Construction firms or outdoor companies face less risk of contagion, for instance, than sports venues, concert halls and public transportation such as subways.

“There will be no national consensus nor a uniform restart of the economy,” said Richard Curtin, director of the University of Michigan’s survey of consumer sentiment.

Crisis of confidence

Perhaps the biggest hurdle to a full-blown recovery is the mindset of Americans.

Polls show they are more worried about the economy reopening too soon and leading to more COVID-19 deaths than they are about the economic fallout. An estimated 45,000 American have already died from the disease — and counting.

Read:Americans Fear Lifting Coronavirus Restrictions Too Soon, WSJ/NBC Poll Says

As long as they are worried, the U.S won’t be able to operate even close to full tilt. Older Americans more vulnerable to the virus are particularly likely to continue social distancing and avoid large crowds, an unsettling change for an economy now dominated by services that involve lots of close personal contact.

Read:Restaurants and hotels, devastated by coronavirus, face long and painful recovery

“Lingering concerns about the virus may mean that individuals are reluctant to gather in public places like theatres and restaurants long after the official lockdown is lifted. There is some evidence that this is happening in China,” said Neil Shearing, group chief economist at Capital Economics.

Washington has already stepped in to bail out airlines with hardly any planes flying and restrictions on foreign travel likely to be prolonged. And this week the chief lobbying group for U.S. restaurants predicts the industry will lose $240 billion in 2020.

Read:Restaurant industry asks Congress for $240 billion in aid to survive coronavirus

“Our industry has a very long, uncertain path to recovery by virtue of state-mandated closures and the long-term effects of social distancing,” the National Restaurant Association wrote to congressional leaders this week.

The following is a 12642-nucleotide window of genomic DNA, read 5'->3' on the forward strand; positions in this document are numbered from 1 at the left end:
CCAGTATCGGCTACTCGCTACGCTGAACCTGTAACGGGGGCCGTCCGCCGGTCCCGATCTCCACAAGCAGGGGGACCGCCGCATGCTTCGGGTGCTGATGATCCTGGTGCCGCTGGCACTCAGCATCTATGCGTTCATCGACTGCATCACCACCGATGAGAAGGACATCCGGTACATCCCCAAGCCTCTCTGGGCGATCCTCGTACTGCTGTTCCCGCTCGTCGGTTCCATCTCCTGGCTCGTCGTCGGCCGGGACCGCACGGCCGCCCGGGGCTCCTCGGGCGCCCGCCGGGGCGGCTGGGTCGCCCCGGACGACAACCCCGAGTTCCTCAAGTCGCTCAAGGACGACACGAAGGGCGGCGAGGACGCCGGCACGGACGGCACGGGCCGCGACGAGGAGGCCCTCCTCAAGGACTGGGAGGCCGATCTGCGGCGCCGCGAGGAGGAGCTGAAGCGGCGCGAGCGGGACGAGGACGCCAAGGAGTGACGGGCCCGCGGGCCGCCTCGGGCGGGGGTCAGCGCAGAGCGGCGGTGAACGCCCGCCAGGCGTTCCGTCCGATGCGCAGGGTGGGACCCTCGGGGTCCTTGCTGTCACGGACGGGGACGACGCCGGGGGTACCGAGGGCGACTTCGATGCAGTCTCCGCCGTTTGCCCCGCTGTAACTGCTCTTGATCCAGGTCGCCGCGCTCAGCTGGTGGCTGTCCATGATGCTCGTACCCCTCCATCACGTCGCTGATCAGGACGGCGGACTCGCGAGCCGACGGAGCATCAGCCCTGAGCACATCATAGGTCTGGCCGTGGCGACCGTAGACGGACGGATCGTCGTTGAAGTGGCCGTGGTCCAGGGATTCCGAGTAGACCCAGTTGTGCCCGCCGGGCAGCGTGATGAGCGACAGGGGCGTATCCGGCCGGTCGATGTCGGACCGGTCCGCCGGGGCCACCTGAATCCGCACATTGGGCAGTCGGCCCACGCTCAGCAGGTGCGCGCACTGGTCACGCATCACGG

Down on Main Street

Another big roadblock to recovery is the health of small businesses that employ nearly half of all Americans. If a critical mass of small businesses fail, the unemployment rate will remain elevated and it will take longer for the economy to revive.

Congress has rushed to pump more than $650 billion into a special relief fund for small businesses, but it’s unclear if it will be enough. Joe Brusuelas, chief economist of RSM, estimates the flood of demand for small-business loans could top $1 trillion “unless the crisis eases significantly.”

The worst thing that could happen, economists and business leaders say, is for another big viral outbreak to occur later in the year and force the economy to shut down again. The last pandemic to strike the U.S., the Spanish Flu in 1918, was more deadly in the fall than in the spring of that year when it first appeared.

“A second shutdown of the economy, local or national, would be extremely expensive to both firms and consumers,” Curtin said. “It would also lead to more bankruptcies across both sectors of the economy.”

Even in a best-case scenario, most forecasters say unemployment is likely to remain elevated for a few years. The jobless rate probably won’t return to its pre-crisis low of 3.5%, dragging out the recovery.

Originally Published on MarketWatch